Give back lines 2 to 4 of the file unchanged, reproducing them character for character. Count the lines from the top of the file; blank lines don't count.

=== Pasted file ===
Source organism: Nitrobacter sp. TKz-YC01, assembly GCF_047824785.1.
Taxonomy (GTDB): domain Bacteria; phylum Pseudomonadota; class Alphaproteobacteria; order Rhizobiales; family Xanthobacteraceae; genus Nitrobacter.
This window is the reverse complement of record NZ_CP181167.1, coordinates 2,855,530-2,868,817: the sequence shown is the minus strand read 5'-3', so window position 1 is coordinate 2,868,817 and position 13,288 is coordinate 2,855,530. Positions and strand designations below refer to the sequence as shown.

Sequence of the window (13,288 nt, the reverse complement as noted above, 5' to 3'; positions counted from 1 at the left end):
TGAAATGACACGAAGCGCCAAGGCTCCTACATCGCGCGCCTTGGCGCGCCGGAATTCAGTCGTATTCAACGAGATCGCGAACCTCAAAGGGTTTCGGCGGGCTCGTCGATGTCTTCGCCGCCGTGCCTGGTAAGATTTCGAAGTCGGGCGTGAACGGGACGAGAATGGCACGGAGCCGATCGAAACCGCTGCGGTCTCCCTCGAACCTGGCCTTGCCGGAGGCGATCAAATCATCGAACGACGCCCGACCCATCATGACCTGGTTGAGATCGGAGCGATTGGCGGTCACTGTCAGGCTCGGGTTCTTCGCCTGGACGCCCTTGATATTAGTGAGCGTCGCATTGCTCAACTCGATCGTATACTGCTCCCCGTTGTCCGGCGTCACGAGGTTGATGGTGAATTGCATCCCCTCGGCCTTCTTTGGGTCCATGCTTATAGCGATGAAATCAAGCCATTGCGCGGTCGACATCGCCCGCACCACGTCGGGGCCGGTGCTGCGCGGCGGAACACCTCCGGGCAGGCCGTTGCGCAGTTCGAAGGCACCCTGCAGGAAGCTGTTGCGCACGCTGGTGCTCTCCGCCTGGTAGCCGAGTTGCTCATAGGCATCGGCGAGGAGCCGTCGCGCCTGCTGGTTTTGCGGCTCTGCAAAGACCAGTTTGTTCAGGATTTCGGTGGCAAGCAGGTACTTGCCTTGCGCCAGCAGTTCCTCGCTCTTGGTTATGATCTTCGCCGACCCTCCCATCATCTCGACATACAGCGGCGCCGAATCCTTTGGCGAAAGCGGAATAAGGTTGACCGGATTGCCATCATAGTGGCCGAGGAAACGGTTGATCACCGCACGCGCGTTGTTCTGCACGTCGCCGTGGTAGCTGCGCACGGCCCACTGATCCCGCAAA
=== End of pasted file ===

Taxonomy (GTDB): domain Bacteria; phylum Pseudomonadota; class Alphaproteobacteria; order Rhizobiales; family Xanthobacteraceae; genus Nitrobacter.
This window is the reverse complement of record NZ_CP181167.1, coordinates 2,855,530-2,868,817: the sequence shown is the minus strand read 5'-3', so window position 1 is coordinate 2,868,817 and position 13,288 is coordinate 2,855,530. Positions and strand designations below refer to the sequence as shown.

Sequence of the window (13,288 nt, the reverse complement as noted above, 5' to 3'; positions counted from 1 at the left end):